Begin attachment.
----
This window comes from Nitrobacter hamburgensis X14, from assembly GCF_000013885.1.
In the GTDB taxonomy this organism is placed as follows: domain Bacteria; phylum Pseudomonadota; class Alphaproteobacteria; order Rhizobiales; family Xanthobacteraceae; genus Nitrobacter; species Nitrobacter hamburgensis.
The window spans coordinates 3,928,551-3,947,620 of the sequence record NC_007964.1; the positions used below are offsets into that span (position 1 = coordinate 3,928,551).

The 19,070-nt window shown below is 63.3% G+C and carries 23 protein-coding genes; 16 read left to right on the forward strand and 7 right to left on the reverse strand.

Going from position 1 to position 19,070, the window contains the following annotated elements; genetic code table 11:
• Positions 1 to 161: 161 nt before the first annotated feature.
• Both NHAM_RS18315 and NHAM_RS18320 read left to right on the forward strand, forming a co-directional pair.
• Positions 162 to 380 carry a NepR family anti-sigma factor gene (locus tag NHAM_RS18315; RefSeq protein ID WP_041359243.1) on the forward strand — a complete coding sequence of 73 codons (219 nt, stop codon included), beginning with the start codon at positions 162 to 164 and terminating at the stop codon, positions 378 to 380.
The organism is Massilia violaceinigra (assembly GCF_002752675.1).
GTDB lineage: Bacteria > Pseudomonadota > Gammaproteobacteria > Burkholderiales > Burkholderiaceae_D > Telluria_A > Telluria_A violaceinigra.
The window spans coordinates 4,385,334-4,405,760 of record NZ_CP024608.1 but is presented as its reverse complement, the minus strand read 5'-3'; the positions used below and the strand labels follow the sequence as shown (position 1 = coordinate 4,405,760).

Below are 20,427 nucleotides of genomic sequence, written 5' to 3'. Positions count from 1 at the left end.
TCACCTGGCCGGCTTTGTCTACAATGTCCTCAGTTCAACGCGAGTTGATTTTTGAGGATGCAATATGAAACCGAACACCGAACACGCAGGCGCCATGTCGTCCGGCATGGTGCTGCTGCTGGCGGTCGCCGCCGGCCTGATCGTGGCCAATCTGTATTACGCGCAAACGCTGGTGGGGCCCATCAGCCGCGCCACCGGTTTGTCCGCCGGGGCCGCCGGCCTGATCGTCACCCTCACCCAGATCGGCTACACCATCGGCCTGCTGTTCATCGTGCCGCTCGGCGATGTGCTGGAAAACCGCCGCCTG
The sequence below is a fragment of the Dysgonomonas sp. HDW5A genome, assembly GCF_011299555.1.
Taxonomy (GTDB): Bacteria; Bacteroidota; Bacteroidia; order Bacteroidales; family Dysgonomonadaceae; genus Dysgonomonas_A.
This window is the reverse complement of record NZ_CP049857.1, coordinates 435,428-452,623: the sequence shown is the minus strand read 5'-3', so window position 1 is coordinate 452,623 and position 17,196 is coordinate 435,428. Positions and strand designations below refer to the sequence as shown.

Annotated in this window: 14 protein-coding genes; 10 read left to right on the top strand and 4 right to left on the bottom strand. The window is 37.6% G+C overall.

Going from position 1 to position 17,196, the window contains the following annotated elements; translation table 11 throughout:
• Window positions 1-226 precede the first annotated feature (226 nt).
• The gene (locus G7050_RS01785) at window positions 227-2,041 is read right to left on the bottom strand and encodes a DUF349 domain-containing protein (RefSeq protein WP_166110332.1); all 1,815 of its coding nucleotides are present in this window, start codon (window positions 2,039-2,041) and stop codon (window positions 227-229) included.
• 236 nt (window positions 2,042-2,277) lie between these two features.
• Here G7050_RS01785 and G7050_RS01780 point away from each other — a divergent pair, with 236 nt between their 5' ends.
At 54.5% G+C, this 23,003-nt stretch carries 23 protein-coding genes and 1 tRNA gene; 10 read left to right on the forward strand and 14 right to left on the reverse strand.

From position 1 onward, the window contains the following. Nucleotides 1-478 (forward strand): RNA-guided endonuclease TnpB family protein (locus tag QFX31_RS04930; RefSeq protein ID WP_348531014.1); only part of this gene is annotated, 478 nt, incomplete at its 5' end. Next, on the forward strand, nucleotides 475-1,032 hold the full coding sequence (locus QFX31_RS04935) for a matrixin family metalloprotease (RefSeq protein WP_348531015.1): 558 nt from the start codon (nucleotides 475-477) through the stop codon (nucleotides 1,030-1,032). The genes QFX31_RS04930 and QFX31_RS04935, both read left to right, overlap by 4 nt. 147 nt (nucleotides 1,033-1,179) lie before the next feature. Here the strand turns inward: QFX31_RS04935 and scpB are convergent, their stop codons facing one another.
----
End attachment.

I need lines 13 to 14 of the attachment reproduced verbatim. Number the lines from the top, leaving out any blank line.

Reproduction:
TCACCTGGCCGGCTTTGTCTACAATGTCCTCAGTTCAACGCGAGTTGATTTTTGAGGATGCAATATGAAACCGAACACCGAACACGCAGGCGCCATGTCGTCCGGCATGGTGCTGCTGCTGGCGGTCGCCGCCGGCCTGATCGTGGCCAATCTGTATTACGCGCAAACGCTGGTGGGGCCCATCAGCCGCGCCACCGGTTTGTCCGCCGGGGCCGCCGGCCTGATCGTCACCCTCACCCAGATCGGCTACACCATCGGCCTGCTGTTCATCGTGCCGCTCGGCGATGTGCTGGAAAACCGCCGCCTG
The sequence below is a fragment of the Dysgonomonas sp. HDW5A genome, assembly GCF_011299555.1.